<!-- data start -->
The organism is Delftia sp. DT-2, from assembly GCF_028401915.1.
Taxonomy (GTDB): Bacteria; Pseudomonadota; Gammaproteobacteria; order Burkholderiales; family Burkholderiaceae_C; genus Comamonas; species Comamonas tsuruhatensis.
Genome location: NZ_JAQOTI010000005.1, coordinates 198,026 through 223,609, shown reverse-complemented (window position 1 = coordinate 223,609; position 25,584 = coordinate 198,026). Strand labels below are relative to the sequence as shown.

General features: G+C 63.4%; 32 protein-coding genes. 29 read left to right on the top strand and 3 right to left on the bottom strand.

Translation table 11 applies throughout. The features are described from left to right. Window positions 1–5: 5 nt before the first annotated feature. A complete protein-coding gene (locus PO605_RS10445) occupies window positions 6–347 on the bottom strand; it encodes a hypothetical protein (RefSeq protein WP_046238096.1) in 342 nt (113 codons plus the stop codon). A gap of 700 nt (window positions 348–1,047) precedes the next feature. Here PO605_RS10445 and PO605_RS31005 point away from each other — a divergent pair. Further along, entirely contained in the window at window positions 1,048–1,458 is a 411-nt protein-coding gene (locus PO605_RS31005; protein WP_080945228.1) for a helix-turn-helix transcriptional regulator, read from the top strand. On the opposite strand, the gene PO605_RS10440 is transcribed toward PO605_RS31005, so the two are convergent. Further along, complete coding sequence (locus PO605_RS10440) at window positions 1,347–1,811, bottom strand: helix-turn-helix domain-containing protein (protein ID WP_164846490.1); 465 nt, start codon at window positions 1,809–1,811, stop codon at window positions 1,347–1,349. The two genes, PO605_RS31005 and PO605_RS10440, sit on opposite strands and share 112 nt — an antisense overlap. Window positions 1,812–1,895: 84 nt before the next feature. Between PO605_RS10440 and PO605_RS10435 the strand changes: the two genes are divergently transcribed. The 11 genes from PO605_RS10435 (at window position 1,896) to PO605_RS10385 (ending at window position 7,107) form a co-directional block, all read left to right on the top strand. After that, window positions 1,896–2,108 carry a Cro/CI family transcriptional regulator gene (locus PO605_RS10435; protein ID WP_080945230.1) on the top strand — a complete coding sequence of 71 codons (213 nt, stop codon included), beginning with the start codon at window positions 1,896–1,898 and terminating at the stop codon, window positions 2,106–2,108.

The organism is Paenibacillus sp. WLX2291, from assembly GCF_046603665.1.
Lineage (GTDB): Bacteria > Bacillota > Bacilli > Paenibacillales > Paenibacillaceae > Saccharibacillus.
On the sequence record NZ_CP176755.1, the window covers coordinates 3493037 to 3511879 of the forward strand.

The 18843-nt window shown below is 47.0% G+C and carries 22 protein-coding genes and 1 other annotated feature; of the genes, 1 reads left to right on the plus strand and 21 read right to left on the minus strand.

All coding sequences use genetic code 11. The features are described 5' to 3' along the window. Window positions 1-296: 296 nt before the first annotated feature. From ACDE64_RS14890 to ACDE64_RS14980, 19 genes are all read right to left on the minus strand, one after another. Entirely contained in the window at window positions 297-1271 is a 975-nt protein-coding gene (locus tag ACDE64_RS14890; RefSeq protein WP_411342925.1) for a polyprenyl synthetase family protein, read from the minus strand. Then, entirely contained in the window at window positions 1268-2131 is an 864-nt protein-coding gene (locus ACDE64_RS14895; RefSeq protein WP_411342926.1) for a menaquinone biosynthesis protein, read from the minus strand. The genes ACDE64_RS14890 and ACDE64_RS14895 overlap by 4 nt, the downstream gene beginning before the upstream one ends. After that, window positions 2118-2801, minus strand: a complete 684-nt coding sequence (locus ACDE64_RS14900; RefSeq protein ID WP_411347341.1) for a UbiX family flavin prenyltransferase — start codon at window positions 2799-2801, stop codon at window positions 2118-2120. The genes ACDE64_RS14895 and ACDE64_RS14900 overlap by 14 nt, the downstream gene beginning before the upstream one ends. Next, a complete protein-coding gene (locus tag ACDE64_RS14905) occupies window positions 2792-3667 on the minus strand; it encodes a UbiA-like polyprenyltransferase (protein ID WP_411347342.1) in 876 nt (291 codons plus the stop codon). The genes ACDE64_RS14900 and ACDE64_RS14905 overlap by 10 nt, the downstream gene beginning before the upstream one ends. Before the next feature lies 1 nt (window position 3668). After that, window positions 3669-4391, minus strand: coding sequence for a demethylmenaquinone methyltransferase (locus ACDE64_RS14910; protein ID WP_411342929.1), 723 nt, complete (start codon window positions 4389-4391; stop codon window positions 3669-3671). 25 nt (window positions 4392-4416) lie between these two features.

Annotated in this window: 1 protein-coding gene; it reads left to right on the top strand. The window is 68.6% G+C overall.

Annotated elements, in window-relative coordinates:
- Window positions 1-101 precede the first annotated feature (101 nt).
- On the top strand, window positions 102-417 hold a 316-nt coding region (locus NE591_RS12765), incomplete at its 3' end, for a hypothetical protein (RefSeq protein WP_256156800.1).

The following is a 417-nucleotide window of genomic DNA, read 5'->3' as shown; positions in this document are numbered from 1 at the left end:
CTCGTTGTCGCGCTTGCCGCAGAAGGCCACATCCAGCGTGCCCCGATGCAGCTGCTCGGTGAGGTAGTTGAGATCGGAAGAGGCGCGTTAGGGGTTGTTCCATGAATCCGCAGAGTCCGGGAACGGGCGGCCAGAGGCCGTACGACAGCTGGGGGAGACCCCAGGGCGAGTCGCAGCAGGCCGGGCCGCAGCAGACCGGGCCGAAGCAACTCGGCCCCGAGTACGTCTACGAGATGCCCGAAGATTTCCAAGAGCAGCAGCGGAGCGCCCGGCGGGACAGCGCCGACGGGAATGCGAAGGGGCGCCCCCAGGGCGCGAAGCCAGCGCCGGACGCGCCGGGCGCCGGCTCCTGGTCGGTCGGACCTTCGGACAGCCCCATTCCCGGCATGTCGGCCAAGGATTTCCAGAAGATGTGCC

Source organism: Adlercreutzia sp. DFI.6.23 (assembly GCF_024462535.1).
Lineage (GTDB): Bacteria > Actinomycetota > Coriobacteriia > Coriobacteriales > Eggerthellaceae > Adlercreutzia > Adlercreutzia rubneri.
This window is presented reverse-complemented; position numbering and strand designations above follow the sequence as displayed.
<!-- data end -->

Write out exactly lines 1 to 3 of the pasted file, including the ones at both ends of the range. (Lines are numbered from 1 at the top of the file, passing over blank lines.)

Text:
The organism is Delftia sp. DT-2, from assembly GCF_028401915.1.
Taxonomy (GTDB): Bacteria; Pseudomonadota; Gammaproteobacteria; order Burkholderiales; family Burkholderiaceae_C; genus Comamonas; species Comamonas tsuruhatensis.
Genome location: NZ_JAQOTI010000005.1, coordinates 198,026 through 223,609, shown reverse-complemented (window position 1 = coordinate 223,609; position 25,584 = coordinate 198,026). Strand labels below are relative to the sequence as shown.